Challenges in Pathologic Staging of Renal Cell Carcinoma: A Study of Interobserver Variability Among Urologic Pathologists.
Williamson SR, Rao P, Hes O, Epstein JI, Smith SC, Picken MM, Zhou M, Tretiakova MS, Tickoo SK, Chen YB, Reuter VE, Fleming S, Maclean FM, Gupta NS, Kuroda N, Delahunt B, Mehra R, Przybycin CG, Cheng L, Eble JN, Grignon DJ, Moch H, Lopez JI, Kunju LP, Tamboli P, Srigley JR, Amin MB, Martignoni G, Hirsch MS, Bonsib SM, and Trpkov K. Challenges in pathologic staging of renal cell carcinoma: A study of interobserver variability among urologic pathologists. Am J Surg Pathol 2018
The American journal of surgical pathology
Staging criteria for renal cell carcinoma differ from many other cancers, in that renal tumors are often spherical with subtle, finger-like extensions into veins, renal sinus, or perinephric tissue. We sought to study interobserver agreement in pathologic stage categories for challenging cases. An online survey was circulated to urologic pathologists interested in kidney tumors, yielding 89% response (31/35). Most questions included 1 to 4 images, focusing on: vascular and renal sinus invasion (n=24), perinephric invasion (n=9), and gross pathology/specimen handling (n=17). Responses were collapsed for analysis into positive and negative/equivocal for upstaging. Consensus was regarded as an agreement of 67% (2/3) of participants, which was reached in 20/33 (61%) evaluable scenarios regarding renal sinus, perinephric, or vein invasion, of which 13/33 (39%) had ≥80% consensus. Lack of agreement was especially encountered regarding small tumor protrusions into a possible vascular lumen, close to the tumor leading edge. For gross photographs, most were interpreted as suspicious but requiring histologic confirmation. Most participants (61%) rarely used special stains to evaluate vascular invasion, usually endothelial markers (81%). Most agreed that a spherical mass bulging well beyond the kidney parenchyma into the renal sinus (71%) or perinephric fat (90%) did not necessarily indicate invasion. Interobserver agreement in pathologic staging of renal cancer is relatively good among urologic pathologists interested in kidney tumors, even when selecting cases that test the earliest and borderline thresholds for extrarenal extension. Disagreements remain, however, particularly for tumors with small, finger-like protrusions, closely juxtaposed to the main mass.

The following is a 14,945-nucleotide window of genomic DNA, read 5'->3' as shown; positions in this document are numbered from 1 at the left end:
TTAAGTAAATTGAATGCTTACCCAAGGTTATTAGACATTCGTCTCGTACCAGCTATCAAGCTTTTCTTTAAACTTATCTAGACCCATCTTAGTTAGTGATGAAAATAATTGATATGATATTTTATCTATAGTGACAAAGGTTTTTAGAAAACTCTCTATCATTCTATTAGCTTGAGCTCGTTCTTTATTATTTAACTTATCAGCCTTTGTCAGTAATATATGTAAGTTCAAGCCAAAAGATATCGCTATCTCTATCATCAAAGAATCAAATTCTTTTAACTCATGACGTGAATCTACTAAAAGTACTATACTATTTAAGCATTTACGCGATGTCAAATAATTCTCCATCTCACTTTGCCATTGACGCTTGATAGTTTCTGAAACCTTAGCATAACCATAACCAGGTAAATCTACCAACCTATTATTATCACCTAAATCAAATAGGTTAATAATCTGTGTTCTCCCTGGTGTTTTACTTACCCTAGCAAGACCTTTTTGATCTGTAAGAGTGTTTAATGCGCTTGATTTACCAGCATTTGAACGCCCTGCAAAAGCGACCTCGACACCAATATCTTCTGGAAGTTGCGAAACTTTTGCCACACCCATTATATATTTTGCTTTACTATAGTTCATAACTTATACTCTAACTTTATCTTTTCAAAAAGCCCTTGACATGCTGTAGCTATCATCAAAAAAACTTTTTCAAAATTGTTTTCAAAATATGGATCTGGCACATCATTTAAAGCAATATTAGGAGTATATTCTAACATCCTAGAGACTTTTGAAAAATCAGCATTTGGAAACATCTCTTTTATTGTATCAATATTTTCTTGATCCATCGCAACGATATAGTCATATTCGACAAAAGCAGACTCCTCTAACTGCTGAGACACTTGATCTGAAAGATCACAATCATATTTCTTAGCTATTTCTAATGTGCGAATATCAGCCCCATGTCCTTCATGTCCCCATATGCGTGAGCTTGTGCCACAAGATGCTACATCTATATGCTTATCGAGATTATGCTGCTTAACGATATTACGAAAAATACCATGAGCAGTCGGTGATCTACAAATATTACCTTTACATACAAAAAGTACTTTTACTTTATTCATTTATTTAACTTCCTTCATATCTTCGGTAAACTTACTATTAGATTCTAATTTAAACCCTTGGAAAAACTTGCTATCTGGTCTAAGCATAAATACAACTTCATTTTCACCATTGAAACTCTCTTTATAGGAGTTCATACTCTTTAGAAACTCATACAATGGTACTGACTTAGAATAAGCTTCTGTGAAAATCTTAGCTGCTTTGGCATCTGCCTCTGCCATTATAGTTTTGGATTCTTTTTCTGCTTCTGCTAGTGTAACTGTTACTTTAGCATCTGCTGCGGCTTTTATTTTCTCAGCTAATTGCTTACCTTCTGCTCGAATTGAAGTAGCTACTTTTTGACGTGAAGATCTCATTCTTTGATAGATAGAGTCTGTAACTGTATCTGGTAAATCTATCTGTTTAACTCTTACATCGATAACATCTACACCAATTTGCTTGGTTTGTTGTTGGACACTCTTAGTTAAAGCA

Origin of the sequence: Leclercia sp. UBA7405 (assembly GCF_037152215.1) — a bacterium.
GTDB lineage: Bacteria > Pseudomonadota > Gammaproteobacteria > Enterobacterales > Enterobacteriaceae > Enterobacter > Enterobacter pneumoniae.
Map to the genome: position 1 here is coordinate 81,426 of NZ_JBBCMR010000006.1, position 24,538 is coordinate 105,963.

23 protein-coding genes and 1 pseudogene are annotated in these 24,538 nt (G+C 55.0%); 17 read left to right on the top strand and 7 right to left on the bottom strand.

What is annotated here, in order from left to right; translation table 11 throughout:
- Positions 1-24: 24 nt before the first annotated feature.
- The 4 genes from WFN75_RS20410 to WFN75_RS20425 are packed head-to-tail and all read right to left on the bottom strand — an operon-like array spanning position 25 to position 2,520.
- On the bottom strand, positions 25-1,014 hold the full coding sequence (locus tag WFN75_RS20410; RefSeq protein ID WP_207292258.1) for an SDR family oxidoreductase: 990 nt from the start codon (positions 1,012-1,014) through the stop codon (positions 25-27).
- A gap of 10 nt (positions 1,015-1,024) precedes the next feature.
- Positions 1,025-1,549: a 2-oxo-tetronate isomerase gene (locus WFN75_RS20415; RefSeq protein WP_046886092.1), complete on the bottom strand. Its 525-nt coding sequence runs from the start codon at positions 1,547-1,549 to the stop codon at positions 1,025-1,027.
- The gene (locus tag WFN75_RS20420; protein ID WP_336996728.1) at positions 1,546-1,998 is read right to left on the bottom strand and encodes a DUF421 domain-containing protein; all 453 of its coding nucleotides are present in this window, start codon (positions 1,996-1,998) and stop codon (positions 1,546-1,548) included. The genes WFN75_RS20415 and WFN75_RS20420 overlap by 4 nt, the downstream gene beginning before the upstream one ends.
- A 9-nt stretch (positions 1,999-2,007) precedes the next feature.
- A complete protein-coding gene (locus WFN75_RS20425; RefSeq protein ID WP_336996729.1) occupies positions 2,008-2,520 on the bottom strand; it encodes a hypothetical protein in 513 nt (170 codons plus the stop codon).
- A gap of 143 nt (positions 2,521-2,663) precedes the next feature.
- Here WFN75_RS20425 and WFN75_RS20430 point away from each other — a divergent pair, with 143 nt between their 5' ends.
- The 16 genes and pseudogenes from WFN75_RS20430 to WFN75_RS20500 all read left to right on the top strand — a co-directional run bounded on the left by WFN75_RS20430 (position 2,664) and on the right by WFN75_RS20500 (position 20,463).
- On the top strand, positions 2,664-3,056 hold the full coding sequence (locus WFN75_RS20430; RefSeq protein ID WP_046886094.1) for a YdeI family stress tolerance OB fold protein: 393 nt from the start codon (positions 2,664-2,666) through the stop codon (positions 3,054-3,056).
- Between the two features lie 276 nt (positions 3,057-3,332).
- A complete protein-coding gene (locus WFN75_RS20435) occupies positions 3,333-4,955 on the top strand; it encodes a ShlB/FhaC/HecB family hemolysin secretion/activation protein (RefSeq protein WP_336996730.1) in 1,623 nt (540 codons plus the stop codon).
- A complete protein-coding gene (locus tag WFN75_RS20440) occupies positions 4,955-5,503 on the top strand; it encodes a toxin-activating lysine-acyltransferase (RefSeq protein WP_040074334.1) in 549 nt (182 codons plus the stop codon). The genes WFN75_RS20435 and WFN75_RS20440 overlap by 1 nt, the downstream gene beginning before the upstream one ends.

Medical Subject Headings
Carcinoma, Renal Cell; Humans; Kidney Neoplasms; Neoplasm Staging; Observer Variation; Pathologists; Pathology, Clinical; Urology
ePub ahead of print